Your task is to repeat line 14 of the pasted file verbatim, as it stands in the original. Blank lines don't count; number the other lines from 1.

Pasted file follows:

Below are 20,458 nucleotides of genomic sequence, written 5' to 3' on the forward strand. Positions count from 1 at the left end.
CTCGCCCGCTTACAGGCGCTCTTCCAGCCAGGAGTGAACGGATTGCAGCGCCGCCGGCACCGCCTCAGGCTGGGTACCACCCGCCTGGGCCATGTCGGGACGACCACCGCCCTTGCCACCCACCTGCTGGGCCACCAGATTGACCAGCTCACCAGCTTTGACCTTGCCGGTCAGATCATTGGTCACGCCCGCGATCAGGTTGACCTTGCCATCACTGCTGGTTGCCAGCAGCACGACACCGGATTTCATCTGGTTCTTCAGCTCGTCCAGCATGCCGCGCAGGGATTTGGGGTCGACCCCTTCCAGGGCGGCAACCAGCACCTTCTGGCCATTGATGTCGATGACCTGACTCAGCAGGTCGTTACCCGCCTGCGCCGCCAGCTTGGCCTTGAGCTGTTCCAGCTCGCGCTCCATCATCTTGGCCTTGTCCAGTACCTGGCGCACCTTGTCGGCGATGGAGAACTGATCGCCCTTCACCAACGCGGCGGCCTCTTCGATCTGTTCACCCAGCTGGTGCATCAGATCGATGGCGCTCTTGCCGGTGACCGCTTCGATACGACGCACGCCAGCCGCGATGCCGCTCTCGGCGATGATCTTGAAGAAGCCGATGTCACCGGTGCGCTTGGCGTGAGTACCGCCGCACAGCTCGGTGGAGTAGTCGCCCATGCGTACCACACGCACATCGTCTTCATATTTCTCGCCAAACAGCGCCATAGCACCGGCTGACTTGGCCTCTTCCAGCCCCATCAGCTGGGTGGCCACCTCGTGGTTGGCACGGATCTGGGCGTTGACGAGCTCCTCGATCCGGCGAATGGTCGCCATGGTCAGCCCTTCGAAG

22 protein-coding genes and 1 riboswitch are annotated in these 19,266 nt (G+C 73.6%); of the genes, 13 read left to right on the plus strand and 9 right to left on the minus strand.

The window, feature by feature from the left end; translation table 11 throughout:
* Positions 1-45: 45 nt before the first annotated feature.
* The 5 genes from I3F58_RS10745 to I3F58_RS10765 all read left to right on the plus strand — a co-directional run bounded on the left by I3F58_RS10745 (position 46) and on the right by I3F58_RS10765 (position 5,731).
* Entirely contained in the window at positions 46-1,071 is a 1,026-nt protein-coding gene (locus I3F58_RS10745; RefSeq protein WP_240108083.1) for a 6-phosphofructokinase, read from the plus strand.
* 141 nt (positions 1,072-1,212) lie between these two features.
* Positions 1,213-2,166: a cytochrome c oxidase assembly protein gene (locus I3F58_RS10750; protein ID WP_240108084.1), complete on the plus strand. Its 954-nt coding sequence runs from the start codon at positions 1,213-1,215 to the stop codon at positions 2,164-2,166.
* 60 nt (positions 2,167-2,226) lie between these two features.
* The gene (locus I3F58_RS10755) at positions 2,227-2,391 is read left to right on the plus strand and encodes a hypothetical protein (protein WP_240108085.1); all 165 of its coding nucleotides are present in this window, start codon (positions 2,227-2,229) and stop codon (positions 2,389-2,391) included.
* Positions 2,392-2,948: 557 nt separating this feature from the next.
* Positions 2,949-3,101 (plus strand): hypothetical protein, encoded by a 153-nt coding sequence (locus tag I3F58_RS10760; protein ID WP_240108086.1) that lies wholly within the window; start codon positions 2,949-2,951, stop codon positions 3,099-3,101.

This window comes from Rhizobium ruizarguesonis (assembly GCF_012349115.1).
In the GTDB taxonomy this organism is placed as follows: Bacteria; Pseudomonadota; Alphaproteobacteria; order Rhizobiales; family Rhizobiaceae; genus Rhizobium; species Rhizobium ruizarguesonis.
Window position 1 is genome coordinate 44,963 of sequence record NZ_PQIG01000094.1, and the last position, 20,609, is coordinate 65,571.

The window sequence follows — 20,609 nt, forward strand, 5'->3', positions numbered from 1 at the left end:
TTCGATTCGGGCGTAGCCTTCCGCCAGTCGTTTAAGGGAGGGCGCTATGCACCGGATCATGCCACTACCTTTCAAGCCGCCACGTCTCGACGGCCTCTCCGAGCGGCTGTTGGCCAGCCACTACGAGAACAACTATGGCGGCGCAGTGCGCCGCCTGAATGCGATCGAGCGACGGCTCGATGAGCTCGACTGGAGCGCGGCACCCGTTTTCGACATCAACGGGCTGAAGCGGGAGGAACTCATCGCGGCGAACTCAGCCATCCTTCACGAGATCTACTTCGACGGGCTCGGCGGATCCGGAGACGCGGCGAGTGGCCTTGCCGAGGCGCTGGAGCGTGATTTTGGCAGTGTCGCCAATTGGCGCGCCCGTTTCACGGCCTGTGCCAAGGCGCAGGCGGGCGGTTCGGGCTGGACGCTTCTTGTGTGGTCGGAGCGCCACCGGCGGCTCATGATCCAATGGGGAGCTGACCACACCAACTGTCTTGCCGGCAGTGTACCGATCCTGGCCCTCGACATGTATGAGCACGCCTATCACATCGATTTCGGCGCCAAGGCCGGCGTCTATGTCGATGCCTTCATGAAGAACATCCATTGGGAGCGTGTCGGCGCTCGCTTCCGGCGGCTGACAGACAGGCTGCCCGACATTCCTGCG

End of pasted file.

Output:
This window comes from Rhizobium ruizarguesonis (assembly GCF_012349115.1).